I read Murder at Mansfield Park for two reasons: 1) Fyrefly liked The Solitary House, which is also by Lynn Shepherd but was not in the library at the time and 2) The murder victim in Murder at Mansfield Park is Fanny Price. Seriously, who hasn't read Mansfield Park and had vaguely homicidal urges(1)?
Sadly, Fanny's demise is the best the novel has to offer. In replacing Fanny with Marry Crawford as the resident "good woman," Shepherd has simply swapped one banal character for another. Mary is described as level-headed, practical, and indispensable to Charle's Maddox's investigation of the murder, but, other than one observation about the state of Fanny's body, actually does little that qualifies her for any of these adjectives, many of which are rather oddly placed. For example, upon finding Fanny's body, Mary promptly faints and remains unconscious for a good, long spell, recovering just in time to stagger out to hear Edmund and his brother wondering who ought to prepare the body and mention her as an option since, "there is no one so steady, so capable..." as Mary, a "woman of rare strength of mind." While there is absolutely nothing wrong with a heroine fainting upon finding a body, I would never use this as demonstrating strength of mind, capability, or prudence. Her heroic decision to quietly go and wash Fanny's body did little to convince me of anything much, though I was surprised Maddox never mentioned any variation on "tampering with the evidence" to her in any of their conversations.
I had difficulty believing in either the love between her and Edmund or the attraction between her and Maddox, both being more stated than showing in development.
Also, while Shepherd writes reasonably Austenian prose, she does this in part by mining Austen's books and letters for phrases, and I found this awkward at times: Having Mary and Edmund echo the conversation between Elizbeth and Colonel Fitzwilliam on the care young men must take in marrying makes some sense: Like Colonel Fitzwilliam, Edmund can't necessarily bothy marry the woman he loves and maintain the life of a gentleman. On the other hand, the near-echo of the conversation between Elizabeth and Darcy at the ball made no sense whatsoever: Mary has no reason to wish to "vex" Edmund. I confess, I got quite dizzy at times trying to track these echoes. They also gave the text a somewhat stilted air.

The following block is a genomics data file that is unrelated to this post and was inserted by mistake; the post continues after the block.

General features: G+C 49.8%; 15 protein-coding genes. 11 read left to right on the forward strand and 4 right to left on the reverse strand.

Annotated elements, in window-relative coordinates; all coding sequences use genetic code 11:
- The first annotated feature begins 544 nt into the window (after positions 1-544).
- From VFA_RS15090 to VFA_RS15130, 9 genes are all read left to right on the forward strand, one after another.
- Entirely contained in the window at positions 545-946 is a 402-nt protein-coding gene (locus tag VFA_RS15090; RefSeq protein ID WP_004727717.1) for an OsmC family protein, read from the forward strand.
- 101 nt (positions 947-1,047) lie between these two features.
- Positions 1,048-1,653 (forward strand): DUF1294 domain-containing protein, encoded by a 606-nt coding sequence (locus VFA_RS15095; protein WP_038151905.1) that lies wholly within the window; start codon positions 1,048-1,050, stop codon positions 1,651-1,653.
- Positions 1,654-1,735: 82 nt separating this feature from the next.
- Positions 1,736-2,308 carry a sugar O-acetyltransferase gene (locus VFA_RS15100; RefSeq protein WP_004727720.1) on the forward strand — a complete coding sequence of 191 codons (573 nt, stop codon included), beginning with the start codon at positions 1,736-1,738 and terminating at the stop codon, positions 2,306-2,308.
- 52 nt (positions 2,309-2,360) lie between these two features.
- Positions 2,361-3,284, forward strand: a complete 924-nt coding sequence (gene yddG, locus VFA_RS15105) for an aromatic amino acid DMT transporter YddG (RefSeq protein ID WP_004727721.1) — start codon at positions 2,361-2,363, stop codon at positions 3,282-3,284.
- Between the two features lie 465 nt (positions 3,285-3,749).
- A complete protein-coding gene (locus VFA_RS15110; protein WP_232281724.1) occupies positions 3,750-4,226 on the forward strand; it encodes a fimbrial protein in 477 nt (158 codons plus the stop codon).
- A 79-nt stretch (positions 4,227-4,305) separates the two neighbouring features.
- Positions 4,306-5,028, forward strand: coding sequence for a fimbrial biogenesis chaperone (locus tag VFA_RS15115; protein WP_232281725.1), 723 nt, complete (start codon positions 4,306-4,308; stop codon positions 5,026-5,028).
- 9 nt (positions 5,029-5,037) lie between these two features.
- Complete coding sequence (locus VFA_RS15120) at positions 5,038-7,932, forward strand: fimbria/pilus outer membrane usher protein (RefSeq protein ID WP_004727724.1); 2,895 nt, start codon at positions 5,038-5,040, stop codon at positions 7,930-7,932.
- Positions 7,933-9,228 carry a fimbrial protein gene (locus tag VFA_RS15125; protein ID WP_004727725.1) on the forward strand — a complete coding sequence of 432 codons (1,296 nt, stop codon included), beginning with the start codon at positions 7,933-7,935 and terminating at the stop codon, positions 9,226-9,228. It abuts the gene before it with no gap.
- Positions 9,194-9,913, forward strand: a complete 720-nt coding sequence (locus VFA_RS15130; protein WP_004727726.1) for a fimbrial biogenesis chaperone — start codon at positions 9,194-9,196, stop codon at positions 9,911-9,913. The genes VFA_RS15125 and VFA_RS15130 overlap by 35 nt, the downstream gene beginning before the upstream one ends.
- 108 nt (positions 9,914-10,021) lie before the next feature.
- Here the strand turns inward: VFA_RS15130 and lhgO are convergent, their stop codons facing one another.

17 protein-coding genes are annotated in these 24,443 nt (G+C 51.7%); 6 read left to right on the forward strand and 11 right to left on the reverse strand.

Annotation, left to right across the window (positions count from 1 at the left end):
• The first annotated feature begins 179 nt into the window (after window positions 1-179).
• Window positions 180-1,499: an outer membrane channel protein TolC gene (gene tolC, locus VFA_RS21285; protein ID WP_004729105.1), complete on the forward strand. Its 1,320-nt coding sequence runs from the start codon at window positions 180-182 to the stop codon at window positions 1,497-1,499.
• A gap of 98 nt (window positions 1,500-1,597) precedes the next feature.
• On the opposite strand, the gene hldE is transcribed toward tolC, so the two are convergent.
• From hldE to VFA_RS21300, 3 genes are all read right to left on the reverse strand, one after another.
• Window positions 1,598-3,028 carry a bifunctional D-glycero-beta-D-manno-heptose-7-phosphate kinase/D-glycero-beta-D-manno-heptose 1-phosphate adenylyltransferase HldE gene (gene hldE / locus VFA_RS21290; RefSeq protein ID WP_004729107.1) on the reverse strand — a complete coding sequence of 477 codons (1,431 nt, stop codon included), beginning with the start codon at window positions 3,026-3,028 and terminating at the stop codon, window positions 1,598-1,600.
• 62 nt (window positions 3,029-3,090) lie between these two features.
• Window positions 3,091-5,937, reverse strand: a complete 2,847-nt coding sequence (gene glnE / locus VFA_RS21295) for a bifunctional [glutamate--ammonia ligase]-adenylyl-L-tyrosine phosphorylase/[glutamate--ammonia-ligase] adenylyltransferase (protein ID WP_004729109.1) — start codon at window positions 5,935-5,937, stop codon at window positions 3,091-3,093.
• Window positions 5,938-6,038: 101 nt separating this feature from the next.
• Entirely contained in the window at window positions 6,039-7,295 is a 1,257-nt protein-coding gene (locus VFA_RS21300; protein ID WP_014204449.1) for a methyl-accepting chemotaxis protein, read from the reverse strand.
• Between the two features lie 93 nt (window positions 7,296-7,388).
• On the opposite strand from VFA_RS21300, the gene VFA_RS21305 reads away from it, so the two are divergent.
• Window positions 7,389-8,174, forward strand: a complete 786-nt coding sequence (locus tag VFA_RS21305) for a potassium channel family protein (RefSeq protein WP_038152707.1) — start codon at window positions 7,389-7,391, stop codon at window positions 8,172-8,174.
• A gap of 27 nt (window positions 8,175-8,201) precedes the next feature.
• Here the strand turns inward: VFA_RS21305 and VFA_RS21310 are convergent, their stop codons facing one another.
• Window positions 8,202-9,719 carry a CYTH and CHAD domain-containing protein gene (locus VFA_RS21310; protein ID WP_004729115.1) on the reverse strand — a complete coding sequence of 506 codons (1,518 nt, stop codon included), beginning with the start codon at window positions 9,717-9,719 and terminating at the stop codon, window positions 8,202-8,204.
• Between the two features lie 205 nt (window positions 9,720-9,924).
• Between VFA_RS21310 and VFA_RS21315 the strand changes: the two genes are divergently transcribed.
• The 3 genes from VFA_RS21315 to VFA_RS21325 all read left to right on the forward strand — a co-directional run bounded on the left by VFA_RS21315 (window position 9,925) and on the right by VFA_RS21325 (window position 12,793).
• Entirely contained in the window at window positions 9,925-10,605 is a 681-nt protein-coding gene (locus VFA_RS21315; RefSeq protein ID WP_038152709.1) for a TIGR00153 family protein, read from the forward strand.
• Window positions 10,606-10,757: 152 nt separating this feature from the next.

What's that? How will someone who doesn't read Austen like it? Probably not much. There is too little character or relationship development happening to make anyone particularly interesting. We're told that Mary gradually realizes that Edmund isn't the stuffed shirt she and Henry first thought he was, but we don't see her finding it out, much less witness any actions or speeches on his part that lead to her undying love for him. The same is true of Maddox's fascination with Mary (and her belated attraction to him): It's stated, not shown. This makes it hard to care whether or not either pairing happens (though Maddox makes the better proposal).
My verdict? Pass. I will still be trying The Solitary House, however. It was written later and may very well be a stronger book. Also, despite my disappointment with Murder at Mansfield Park, I am curious to see how Shepherd handled Bleak House.
(1)I must confess, I have not exactly read Mansfield Park. It was more a case of crossly skimming it and throwing it down periodically. I still own a copy which I feel I really ought to read. Some day. Maybe.